Universities on the Cusp of a Better Speech Code Rating, Part 4: Centre College

By on September 16, 2013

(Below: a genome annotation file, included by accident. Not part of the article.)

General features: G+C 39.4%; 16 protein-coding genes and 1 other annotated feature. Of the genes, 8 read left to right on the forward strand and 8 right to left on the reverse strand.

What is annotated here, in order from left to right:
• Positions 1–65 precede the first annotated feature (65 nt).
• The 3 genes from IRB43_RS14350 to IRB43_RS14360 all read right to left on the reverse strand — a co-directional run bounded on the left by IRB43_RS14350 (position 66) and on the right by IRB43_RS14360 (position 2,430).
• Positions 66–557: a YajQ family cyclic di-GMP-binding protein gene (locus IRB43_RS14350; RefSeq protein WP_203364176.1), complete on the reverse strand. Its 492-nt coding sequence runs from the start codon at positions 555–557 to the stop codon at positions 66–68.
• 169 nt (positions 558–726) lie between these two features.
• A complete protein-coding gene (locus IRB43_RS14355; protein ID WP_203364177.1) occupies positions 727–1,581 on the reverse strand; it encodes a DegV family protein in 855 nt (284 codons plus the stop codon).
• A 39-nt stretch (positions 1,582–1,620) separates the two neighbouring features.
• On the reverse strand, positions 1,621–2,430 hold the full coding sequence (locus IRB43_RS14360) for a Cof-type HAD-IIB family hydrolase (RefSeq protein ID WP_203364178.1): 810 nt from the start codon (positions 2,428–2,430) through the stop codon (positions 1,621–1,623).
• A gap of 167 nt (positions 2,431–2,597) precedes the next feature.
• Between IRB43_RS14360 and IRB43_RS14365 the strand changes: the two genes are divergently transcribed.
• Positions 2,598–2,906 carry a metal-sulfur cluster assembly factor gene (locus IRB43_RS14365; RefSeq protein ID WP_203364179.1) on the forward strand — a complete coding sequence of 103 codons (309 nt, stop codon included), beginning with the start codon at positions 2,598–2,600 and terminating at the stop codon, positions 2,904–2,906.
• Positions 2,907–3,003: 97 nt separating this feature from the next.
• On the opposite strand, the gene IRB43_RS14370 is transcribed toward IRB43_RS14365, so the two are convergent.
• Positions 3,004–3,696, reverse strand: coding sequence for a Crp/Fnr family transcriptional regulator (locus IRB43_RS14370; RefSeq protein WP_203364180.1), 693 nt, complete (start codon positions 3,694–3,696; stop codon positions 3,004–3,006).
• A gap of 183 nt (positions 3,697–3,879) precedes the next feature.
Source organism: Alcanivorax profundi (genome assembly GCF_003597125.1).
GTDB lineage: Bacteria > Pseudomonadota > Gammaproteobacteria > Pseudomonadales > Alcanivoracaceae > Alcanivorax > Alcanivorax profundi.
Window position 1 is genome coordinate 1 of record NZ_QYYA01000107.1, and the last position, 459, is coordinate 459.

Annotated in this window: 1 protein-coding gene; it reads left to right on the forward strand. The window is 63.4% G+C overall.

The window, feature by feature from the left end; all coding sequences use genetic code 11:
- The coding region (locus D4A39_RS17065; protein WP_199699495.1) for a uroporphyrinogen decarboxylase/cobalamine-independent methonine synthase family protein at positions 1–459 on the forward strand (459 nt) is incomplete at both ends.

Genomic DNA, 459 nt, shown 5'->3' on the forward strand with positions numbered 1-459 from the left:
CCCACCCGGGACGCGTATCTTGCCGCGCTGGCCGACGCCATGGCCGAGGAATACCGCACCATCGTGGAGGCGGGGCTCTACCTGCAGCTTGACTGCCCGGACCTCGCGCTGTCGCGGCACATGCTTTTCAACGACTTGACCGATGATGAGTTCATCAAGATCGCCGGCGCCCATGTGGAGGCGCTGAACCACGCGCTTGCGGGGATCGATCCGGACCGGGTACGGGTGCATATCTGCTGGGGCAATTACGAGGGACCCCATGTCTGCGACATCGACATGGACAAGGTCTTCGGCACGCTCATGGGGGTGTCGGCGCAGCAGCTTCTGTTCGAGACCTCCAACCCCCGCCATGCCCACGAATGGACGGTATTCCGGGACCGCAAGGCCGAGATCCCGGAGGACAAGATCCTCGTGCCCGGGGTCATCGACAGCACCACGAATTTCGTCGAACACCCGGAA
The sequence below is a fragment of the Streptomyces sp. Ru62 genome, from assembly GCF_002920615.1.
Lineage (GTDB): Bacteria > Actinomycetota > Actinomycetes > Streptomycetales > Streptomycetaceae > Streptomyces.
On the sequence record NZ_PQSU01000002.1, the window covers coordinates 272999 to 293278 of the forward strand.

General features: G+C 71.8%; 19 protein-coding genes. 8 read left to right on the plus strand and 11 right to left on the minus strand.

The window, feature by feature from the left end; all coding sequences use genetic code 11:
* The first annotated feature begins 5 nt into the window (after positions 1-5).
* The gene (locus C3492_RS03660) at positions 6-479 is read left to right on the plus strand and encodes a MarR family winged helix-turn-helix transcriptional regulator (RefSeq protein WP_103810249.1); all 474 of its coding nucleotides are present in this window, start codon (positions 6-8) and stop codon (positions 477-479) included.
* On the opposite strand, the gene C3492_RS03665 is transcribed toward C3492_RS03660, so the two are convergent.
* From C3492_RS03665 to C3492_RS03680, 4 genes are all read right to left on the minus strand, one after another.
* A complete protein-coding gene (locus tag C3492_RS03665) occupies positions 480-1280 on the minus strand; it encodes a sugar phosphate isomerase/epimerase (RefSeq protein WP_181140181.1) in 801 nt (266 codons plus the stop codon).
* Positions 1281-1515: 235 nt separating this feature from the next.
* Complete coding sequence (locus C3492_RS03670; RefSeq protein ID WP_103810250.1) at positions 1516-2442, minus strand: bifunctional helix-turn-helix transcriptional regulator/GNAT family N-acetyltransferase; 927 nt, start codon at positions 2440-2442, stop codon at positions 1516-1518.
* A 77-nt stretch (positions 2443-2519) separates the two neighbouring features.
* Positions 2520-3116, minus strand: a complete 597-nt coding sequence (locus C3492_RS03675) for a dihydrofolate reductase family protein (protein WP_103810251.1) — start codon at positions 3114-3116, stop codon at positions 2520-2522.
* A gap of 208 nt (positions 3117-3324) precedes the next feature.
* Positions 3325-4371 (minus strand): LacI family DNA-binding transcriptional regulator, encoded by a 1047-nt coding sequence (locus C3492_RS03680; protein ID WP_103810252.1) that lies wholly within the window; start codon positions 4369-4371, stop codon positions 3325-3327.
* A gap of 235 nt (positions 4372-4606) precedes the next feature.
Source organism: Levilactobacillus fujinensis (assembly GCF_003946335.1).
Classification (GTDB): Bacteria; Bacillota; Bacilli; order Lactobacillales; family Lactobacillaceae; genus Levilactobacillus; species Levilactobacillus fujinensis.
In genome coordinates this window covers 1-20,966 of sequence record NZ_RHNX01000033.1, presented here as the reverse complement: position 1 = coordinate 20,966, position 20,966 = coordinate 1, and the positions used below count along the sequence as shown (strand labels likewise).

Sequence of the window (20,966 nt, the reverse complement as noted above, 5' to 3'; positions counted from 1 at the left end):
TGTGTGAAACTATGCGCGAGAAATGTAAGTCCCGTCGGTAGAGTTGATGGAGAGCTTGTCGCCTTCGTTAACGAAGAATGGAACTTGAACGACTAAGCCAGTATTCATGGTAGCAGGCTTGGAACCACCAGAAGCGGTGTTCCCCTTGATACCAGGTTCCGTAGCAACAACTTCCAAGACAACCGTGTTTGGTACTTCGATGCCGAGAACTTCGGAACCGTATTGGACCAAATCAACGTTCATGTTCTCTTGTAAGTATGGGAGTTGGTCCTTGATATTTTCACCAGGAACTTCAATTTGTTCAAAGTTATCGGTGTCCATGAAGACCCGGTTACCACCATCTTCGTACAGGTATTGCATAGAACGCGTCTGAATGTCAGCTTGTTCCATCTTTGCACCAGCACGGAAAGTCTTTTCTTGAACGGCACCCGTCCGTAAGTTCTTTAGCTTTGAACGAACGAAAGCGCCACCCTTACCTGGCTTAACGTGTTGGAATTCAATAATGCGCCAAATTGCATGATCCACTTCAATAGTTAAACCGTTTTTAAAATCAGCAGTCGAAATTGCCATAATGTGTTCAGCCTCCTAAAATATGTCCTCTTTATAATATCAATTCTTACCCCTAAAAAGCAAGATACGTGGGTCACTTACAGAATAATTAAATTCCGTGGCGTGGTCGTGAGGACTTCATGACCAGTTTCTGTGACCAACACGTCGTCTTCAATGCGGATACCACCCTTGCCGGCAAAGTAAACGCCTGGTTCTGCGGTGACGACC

As FIRE wraps up our annual review of university speech codes for our upcoming speech code report, we are running a blog series about colleges and universities that are just one policy away from dropping their poor, “red light,” speech code ratings. If these universities revise their red light policies before our data collection period ends on September 30, they will earn an improved speech code rating in this year’s report. Today’s featured school is Centre College. Centre College’s Student Conduct Regulations (PDF) prohibit, under threat of “disciplinary action,” “not showing due respect” for a college official. This vague and overbroad policy casts a severe chill on students’ ability to criticize the college administration, since any criticism could be deemed a failure to show due respect. While Centre is private, and thus not legally bound by the First Amendment, it promises to protect “those conditions which are indispensable to the full achievement of the objectives of higher education in a free democratic society,” including [t]he right of every student to exercise his/her full rights as a citizen in forming and participating in campus, local, national, or international organizations for intellectual, religious, social, political, economic, or cultural purposes, and to publish and/or determine his/her views and those of his/her organization on campus. FIRE has criticized this policy in the past, even naming it our Speech Code of the Month in June 2012. As we wrote at the time: If Centre is going to allow its students to exercise their “full rights as a citizen,” it must allow them to be critical of the administration, even harshly so. This policy, which is backed by the explicit threat of action, chills student expression on important issues and is impermissible at any institution that claims to value the right to free speech. While Centre has thus far been reluctant to change its speech code, we hope that perhaps the incentive of having an improved rating in this year’s speech code report will change its mind.